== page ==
Is a salary increase for elected officials ever popular?

Probably not.

So it's not at all surprising — nor particularly courageous — that legislators and other elected officials have created a variety of mechanisms to spare themselves from the politically delicate task of voting to raise their own pay.

For members of the Sonoma County Board of Supervisors, the solution was pegging their salaries to those of Superior Court judges. The supervisors fixed their pay at 75 percent of a trial court judge's base salary.

On Jan. 1, the judges got a 1.4 percent raise to $181, 292 a year, as approved by the Legislature.

The judges' increase triggered an identical 1.4 percent raise for Sonoma County supervisors, boosting their base salary to $135,969 a year, about twice the county's median household income.

Other cash compensation adds $15,000 or more to their gross pay, with health insurance and retirement benefits pushing their total compensation to more than $200,000 annually.

We recognize that the supervisors have a demanding, full-time job. Their portfolio includes law enforcement, health care, water delivery, public assistance and land-use issues in a county with 490,000 residents. They spend $1.3 billion a year and employ about 4,000 people.

Supervisorial salaries in Sonoma County are third among the nine Bay Area counties and solidly in the upper tier statewide. Yet they aren't way out of line considering their responsibilities, and the combined cost of this year's raise for all five supervisors is less than $10,000.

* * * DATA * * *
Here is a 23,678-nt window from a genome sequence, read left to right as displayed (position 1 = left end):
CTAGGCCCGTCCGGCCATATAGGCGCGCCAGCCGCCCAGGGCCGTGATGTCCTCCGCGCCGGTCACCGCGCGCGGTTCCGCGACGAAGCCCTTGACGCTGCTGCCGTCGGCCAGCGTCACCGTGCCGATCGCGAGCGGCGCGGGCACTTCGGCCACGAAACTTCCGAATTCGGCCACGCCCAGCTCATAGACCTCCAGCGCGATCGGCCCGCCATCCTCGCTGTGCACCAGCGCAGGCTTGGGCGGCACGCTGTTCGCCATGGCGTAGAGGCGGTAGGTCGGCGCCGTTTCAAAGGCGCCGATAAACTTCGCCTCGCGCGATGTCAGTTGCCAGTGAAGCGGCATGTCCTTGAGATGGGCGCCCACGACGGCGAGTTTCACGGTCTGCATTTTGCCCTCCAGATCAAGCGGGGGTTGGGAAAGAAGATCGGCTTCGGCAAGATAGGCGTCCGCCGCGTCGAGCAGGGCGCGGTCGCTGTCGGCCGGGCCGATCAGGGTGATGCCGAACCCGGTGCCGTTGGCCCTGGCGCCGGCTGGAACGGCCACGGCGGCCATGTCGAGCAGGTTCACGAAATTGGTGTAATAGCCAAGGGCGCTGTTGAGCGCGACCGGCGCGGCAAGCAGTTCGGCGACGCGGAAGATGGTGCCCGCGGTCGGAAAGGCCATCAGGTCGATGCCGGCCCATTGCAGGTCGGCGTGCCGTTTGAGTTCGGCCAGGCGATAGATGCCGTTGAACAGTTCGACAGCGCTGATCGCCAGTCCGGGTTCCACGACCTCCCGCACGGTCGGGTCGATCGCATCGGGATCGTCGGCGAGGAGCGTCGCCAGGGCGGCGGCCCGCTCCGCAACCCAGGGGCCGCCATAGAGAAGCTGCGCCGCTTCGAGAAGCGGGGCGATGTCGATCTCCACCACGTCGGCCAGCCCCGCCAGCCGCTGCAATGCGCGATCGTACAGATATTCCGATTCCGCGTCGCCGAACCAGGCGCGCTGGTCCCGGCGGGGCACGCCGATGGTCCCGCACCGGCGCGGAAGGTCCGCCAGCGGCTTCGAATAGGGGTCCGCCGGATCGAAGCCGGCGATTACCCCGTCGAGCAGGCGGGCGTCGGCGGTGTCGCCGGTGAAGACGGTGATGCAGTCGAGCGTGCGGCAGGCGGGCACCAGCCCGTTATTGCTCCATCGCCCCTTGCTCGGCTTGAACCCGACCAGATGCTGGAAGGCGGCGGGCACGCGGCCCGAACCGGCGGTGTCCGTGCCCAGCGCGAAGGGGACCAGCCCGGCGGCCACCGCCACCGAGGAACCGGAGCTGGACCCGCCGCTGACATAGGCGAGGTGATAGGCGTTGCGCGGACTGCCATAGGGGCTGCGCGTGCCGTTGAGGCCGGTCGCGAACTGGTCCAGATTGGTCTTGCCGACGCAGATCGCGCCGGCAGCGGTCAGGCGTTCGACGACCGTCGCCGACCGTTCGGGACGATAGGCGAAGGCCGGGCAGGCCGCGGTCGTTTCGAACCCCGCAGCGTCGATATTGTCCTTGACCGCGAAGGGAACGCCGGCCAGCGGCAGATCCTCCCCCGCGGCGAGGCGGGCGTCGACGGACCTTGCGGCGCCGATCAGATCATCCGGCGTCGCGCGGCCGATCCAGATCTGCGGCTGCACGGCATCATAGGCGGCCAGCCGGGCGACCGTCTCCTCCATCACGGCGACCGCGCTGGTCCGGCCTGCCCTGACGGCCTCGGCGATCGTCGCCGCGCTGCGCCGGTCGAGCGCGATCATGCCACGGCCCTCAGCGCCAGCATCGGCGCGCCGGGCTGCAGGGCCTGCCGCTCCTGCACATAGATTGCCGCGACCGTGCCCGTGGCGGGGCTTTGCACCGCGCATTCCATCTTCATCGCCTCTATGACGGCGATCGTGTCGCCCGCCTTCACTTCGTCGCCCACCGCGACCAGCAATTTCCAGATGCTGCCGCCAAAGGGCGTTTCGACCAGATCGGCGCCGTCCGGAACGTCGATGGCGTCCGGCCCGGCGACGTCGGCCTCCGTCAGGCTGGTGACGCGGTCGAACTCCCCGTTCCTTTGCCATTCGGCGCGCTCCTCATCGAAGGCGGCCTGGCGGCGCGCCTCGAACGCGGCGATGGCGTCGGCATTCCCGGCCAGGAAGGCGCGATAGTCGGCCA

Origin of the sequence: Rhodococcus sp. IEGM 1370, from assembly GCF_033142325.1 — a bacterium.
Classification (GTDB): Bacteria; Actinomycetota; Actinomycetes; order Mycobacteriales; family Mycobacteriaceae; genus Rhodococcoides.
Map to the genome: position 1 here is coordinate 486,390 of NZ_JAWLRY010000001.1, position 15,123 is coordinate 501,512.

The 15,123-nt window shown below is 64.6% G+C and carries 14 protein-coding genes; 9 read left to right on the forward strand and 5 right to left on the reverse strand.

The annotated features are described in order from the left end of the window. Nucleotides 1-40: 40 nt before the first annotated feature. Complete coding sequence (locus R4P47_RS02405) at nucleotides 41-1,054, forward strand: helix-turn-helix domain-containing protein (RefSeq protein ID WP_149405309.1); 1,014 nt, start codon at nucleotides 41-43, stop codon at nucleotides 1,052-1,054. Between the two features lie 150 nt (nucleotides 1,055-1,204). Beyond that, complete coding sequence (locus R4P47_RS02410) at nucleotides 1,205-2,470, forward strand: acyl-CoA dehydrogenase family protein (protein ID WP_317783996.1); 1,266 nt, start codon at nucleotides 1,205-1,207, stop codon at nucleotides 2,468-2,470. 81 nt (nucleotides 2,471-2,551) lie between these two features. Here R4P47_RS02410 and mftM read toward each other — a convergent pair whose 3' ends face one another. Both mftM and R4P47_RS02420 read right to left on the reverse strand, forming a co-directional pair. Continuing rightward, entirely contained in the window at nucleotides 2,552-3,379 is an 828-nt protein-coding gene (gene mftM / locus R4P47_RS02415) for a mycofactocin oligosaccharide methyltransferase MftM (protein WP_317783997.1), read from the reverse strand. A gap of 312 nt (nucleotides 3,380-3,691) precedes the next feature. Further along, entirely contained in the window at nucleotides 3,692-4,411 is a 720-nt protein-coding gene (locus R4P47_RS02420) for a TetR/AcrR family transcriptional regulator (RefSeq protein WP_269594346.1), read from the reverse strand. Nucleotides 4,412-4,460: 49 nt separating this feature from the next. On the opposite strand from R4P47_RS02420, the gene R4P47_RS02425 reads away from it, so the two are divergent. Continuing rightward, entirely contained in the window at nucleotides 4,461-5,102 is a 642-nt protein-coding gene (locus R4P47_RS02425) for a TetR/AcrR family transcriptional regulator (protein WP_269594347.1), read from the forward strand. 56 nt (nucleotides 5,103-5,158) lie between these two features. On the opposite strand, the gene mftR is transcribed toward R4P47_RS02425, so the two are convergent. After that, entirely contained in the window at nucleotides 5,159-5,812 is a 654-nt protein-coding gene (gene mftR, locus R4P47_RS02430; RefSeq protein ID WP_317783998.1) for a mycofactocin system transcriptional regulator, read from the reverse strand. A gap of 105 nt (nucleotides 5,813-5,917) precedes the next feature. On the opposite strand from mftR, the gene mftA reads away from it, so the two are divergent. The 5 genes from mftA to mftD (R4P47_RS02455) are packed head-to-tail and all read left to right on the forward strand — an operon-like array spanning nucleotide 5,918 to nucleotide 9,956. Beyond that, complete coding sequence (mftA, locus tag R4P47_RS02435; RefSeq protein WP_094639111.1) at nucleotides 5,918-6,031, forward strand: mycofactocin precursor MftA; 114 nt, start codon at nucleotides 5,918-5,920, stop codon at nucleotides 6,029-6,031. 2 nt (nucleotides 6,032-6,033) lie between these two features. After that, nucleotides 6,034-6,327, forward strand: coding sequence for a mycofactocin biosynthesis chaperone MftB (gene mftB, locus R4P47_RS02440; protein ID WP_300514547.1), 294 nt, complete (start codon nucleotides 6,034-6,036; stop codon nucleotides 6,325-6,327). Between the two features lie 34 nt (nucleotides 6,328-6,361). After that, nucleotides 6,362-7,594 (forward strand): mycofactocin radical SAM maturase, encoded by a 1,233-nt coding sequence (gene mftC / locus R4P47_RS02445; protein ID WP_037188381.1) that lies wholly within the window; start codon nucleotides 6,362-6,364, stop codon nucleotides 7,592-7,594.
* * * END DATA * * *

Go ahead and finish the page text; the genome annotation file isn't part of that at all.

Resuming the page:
But the approach to setting those salaries is arbitrary, and it leaves the taxpayers without a voice.

There are plenty of shortcomings to the collective bargaining process and to the dubious salary surveys used in negotiating pay and benefits for county workers. But who other than the supervisors is guaranteed a pay raise every time some specified group of public employees receives one?

Would the supervisors approve such a formula for county employees?

Congress sets its pay and that of the president, though increases don't take effect prior to the next election. In California, a voter-approved commission determines pay levels for the governor, legislators and other state elected officials. San Jose has a commission that sets pay caps for the mayor and City Council. The salaries of other Sonoma County elected officials, including the sheriff and district attorney, are set by the Board of Supervisors.

Sonoma County isn't alone is pegging supervisorial salaries to those of Superior Court judges, though we see no obvious nexus.

The formulas vary among counties, and they have varied in Sonoma County as well, growing from 55 percent to 65 percent and, since 2008, to 75 percent.

Speaking in defense of the present system, Supervisor Shirlee Zane said "it takes the politics out of it."

Our system of government is by definition political, with leaders elected to make difficult choices. Ceding control of the salary process is ducking one of those choices.